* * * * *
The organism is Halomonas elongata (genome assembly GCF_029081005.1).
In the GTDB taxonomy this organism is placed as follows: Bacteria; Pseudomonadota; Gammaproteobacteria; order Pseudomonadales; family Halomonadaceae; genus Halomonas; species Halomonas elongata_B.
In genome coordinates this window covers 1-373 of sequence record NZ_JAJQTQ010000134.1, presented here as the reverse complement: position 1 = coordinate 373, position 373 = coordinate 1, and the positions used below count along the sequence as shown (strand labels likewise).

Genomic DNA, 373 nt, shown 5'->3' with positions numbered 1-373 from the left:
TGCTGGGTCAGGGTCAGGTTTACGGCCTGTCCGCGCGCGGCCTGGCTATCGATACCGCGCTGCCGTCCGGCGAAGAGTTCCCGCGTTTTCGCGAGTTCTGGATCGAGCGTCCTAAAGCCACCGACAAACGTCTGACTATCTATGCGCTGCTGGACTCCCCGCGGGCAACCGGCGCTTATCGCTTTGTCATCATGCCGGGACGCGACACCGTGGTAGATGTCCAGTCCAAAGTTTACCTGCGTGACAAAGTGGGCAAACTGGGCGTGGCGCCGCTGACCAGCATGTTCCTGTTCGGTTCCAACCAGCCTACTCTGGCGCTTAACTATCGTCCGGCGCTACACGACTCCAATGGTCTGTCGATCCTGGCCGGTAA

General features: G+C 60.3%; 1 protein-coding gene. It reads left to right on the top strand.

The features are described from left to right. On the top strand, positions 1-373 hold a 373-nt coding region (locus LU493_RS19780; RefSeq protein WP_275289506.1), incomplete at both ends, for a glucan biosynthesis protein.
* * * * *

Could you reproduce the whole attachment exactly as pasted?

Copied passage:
The organism is Halomonas elongata (genome assembly GCF_029081005.1).
In the GTDB taxonomy this organism is placed as follows: Bacteria; Pseudomonadota; Gammaproteobacteria; order Pseudomonadales; family Halomonadaceae; genus Halomonas; species Halomonas elongata_B.
In genome coordinates this window covers 1-373 of sequence record NZ_JAJQTQ010000134.1, presented here as the reverse complement: position 1 = coordinate 373, position 373 = coordinate 1, and the positions used below count along the sequence as shown (strand labels likewise).

Genomic DNA, 373 nt, shown 5'->3' with positions numbered 1-373 from the left:
TGCTGGGTCAGGGTCAGGTTTACGGCCTGTCCGCGCGCGGCCTGGCTATCGATACCGCGCTGCCGTCCGGCGAAGAGTTCCCGCGTTTTCGCGAGTTCTGGATCGAGCGTCCTAAAGCCACCGACAAACGTCTGACTATCTATGCGCTGCTGGACTCCCCGCGGGCAACCGGCGCTTATCGCTTTGTCATCATGCCGGGACGCGACACCGTGGTAGATGTCCAGTCCAAAGTTTACCTGCGTGACAAAGTGGGCAAACTGGGCGTGGCGCCGCTGACCAGCATGTTCCTGTTCGGTTCCAACCAGCCTACTCTGGCGCTTAACTATCGTCCGGCGCTACACGACTCCAATGGTCTGTCGATCCTGGCCGGTAA

General features: G+C 60.3%; 1 protein-coding gene. It reads left to right on the top strand.

The features are described from left to right. On the top strand, positions 1-373 hold a 373-nt coding region (locus LU493_RS19780; RefSeq protein WP_275289506.1), incomplete at both ends, for a glucan biosynthesis protein.